Thursday, 26 September 2013

Yet another re-make

80s horror classic Poltergeist is getting remade and is due out in 2014. As a big fan of the original I should be a bit dubious but with one of my favourite actors Sam Rockwell starring I can't complain. I can't think of a safer bet to make this a great film like the original with rookie director Gil Kenan at the helm though there is cause for concern having only directed 2 previous films, one being Monster House which I did enjoy and the other being City of Embers which I never got round to watching, so good points and possible bad point. It just leaves me wondering what comes next with this Oldboy, Robocop and even Gremlins getting remakes. What do you prefer, sequals or remakes? Let us know in the comments. Richee

Don't forget to leave your comments and go check out the podcast this week we review Ron Howards Rush.


  1. Remakes are just a way for producers to play it safe so that they don't lose any money. They are afraid of taking risks...which is understandable but it kind of ruins the whole point of film making. I suppose the whole idea of originality is bought into question too. Is it still really possible? If not then there is no other choice but to re-do what has already been done. Sometimes it's for the better, but remaking a classic is a sin for most hard core movie buffs.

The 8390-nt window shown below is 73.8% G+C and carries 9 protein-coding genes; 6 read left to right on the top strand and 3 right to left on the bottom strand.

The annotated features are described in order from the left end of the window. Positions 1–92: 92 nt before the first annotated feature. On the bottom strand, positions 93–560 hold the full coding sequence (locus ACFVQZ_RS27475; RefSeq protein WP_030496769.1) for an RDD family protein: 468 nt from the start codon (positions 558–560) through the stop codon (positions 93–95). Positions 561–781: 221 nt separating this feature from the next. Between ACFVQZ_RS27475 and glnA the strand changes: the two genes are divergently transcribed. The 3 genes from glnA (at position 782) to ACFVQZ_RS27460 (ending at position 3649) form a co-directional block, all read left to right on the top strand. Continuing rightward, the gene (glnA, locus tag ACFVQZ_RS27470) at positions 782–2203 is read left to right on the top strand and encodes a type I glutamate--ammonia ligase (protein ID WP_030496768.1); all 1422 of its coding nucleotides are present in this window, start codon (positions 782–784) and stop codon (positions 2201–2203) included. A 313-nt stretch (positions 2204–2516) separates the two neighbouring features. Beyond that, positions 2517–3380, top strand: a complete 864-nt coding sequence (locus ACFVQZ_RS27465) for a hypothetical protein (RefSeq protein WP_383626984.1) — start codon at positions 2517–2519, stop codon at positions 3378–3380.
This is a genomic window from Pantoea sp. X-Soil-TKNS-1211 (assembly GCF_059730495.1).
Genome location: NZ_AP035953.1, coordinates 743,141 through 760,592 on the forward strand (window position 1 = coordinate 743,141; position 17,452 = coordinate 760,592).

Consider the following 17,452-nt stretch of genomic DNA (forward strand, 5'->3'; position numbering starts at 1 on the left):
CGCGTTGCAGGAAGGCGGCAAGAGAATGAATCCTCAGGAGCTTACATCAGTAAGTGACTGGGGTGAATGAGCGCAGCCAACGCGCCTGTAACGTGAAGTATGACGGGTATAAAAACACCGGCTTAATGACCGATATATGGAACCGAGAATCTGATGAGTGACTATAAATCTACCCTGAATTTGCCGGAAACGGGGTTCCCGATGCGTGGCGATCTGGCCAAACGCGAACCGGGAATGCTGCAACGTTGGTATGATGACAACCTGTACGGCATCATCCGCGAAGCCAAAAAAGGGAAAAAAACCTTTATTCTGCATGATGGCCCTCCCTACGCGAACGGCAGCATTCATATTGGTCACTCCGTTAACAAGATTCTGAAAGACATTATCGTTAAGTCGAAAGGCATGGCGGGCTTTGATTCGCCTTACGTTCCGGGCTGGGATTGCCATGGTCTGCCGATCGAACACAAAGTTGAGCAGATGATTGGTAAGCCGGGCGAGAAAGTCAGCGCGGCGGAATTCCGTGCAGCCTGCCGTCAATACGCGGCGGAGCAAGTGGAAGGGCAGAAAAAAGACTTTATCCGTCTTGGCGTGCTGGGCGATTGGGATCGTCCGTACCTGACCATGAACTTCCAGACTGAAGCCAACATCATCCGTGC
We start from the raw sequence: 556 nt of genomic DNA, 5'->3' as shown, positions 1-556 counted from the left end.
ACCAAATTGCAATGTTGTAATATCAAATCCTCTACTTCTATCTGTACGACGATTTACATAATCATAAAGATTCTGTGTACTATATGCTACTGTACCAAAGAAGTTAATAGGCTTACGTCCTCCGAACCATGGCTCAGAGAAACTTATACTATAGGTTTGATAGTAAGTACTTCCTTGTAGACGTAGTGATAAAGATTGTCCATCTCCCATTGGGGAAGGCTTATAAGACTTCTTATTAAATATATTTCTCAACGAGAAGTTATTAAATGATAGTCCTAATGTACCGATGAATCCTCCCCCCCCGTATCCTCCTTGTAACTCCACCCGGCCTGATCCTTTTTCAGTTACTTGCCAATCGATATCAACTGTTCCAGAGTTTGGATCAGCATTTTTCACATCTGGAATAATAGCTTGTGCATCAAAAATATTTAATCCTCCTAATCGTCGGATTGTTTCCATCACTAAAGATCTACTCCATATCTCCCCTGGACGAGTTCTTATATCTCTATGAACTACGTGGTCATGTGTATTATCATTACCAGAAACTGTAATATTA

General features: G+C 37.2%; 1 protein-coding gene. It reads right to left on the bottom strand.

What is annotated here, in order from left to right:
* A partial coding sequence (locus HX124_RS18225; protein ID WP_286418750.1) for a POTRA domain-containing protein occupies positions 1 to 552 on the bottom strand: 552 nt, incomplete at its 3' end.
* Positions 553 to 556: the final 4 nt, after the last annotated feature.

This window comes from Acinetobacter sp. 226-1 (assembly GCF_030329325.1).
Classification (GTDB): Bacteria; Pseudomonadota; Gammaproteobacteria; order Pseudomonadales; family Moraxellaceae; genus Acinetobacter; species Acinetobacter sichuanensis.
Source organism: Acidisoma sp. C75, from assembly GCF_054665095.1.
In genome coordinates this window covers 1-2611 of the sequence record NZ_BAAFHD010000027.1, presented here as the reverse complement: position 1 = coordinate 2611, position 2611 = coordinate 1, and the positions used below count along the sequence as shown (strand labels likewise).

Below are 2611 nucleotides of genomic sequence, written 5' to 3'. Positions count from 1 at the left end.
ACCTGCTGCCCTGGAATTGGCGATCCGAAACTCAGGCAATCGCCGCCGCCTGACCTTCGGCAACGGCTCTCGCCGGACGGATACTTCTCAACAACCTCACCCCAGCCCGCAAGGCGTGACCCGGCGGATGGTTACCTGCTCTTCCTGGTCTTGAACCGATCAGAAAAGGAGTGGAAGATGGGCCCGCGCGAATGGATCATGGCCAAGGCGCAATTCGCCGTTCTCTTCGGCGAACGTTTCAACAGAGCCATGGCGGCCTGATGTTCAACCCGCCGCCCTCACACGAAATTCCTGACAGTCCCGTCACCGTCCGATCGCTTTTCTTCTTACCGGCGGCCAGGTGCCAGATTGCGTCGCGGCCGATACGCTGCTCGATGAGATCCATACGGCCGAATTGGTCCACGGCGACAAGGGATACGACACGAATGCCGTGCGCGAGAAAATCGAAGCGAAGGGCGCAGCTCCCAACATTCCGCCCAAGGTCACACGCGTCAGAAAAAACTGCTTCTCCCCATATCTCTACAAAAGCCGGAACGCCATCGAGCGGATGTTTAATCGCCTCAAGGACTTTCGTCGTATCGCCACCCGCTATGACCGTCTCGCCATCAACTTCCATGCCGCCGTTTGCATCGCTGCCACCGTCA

As for sequels, it really depends on the reasoning behind making it. Money driven movies quite often turn out to be a disappointment and take away from the first one - especially if it was popular. S Darko for example was a very poor follow up to it's older brother Donnie Darko, so why was it made? Was it really because the director was such a huge fan of the first?
    In most cases if the first one was a huge success then just leave it be. Quit while you are ahead. Although there are exceptions to this rule...Shrek 2 being one of my guilty pleasure and proving that sometimes the sequel can be just as good, if not better than the first.

  2. I always just think that they should make films on a smaller budget so theres not such a huge loss, if there is one. But making familiar films puts bums in cinema - they're the biggest grossing films this year so far - so you can see why they make them. If people just stopped going to see them, then they might be forced to make more original stuff. But people like them too much...